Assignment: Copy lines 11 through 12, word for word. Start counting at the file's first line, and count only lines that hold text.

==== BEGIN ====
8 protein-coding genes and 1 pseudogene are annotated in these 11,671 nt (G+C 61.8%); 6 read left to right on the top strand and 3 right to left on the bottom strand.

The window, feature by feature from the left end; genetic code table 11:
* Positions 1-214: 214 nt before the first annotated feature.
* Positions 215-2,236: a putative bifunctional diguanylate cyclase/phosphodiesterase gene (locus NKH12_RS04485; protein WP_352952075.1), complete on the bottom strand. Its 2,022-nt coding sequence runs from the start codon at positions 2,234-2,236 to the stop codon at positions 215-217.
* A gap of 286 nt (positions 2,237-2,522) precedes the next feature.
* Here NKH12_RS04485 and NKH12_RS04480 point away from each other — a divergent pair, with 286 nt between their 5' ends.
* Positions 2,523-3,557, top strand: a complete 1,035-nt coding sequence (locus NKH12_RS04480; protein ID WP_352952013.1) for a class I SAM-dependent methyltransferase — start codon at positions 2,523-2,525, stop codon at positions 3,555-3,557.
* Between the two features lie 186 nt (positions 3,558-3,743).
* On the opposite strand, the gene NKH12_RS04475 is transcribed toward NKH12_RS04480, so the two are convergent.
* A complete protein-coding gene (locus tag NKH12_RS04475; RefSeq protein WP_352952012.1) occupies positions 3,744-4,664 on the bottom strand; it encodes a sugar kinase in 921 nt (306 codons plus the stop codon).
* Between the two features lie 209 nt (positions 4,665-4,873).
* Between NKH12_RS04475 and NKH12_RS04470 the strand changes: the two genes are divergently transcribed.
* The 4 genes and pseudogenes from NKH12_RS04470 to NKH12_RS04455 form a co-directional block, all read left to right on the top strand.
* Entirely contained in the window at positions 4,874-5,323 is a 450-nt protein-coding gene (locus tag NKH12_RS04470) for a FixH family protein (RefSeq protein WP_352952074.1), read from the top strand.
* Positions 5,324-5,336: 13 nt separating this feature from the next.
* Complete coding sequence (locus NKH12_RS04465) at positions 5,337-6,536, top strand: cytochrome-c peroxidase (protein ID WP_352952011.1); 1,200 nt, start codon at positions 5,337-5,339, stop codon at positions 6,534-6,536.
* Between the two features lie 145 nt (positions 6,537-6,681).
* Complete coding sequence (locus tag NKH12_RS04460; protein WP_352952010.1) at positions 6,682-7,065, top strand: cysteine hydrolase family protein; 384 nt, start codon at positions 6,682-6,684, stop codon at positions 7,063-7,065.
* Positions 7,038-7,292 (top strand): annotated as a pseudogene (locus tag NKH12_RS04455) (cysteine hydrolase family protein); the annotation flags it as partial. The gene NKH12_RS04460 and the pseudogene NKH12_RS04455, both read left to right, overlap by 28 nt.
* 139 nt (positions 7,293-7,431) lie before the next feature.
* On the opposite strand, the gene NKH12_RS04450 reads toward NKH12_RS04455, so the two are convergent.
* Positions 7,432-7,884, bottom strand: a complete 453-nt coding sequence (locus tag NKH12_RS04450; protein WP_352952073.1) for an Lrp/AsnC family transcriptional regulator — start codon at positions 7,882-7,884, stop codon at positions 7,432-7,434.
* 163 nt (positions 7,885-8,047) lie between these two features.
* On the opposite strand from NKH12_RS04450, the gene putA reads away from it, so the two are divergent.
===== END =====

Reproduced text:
* Between the two features lie 209 nt (positions 4,665-4,873).
* Between NKH12_RS04475 and NKH12_RS04470 the strand changes: the two genes are divergently transcribed.